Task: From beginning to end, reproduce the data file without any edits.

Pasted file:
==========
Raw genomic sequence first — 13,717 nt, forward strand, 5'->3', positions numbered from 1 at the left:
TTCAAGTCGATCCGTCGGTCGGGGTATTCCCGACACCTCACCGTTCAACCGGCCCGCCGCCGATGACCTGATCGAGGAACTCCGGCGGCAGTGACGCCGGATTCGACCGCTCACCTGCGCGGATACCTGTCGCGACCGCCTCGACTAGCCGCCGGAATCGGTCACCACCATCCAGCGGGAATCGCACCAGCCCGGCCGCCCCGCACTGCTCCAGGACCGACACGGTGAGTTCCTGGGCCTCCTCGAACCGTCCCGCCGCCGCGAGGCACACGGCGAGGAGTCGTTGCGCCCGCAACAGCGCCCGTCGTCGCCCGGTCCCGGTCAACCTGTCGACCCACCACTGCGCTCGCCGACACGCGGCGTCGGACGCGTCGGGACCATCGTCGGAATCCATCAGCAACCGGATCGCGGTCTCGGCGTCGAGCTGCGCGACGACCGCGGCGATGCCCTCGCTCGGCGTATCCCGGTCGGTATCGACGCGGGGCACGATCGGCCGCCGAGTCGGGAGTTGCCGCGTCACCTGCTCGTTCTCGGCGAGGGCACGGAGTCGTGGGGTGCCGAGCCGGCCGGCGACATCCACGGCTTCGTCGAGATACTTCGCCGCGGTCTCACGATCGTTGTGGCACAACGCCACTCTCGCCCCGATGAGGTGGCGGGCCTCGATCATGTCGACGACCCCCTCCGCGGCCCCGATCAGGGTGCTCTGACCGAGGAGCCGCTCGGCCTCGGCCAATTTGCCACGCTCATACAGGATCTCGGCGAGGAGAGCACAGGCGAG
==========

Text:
Raw genomic sequence first — 13,717 nt, forward strand, 5'->3', positions numbered from 1 at the left:
TTCAAGTCGATCCGTCGGTCGGGGTATTCCCGACACCTCACCGTTCAACCGGCCCGCCGCCGATGACCTGATCGAGGAACTCCGGCGGCAGTGACGCCGGATTCGACCGCTCACCTGCGCGGATACCTGTCGCGACCGCCTCGACTAGCCGCCGGAATCGGTCACCACCATCCAGCGGGAATCGCACCAGCCCGGCCGCCCCGCACTGCTCCAGGACCGACACGGTGAGTTCCTGGGCCTCCTCGAACCGTCCCGCCGCCGCGAGGCACACGGCGAGGAGTCGTTGCGCCCGCAACAGCGCCCGTCGTCGCCCGGTCCCGGTCAACCTGTCGACCCACCACTGCGCTCGCCGACACGCGGCGTCGGACGCGTCGGGACCATCGTCGGAATCCATCAGCAACCGGATCGCGGTCTCGGCGTCGAGCTGCGCGACGACCGCGGCGATGCCCTCGCTCGGCGTATCCCGGTCGGTATCGACGCGGGGCACGATCGGCCGCCGAGTCGGGAGTTGCCGCGTCACCTGCTCGTTCTCGGCGAGGGCACGGAGTCGTGGGGTGCCGAGCCGGCCGGCGACATCCACGGCTTCGTCGAGATACTTCGCCGCGGTCTCACGATCGTTGTGGCACAACGCCACTCTCGCCCCGATGAGGTGGCGGGCCTCGATCATGTCGACGACCCCCTCCGCGGCCCCGATCAGGGTGCTCTGACCGAGGAGCCGCTCGGCCTCGGCCAATTTGCCACGCTCATACAGGATCTCGGCGAGGAGAGCACAGGCGAG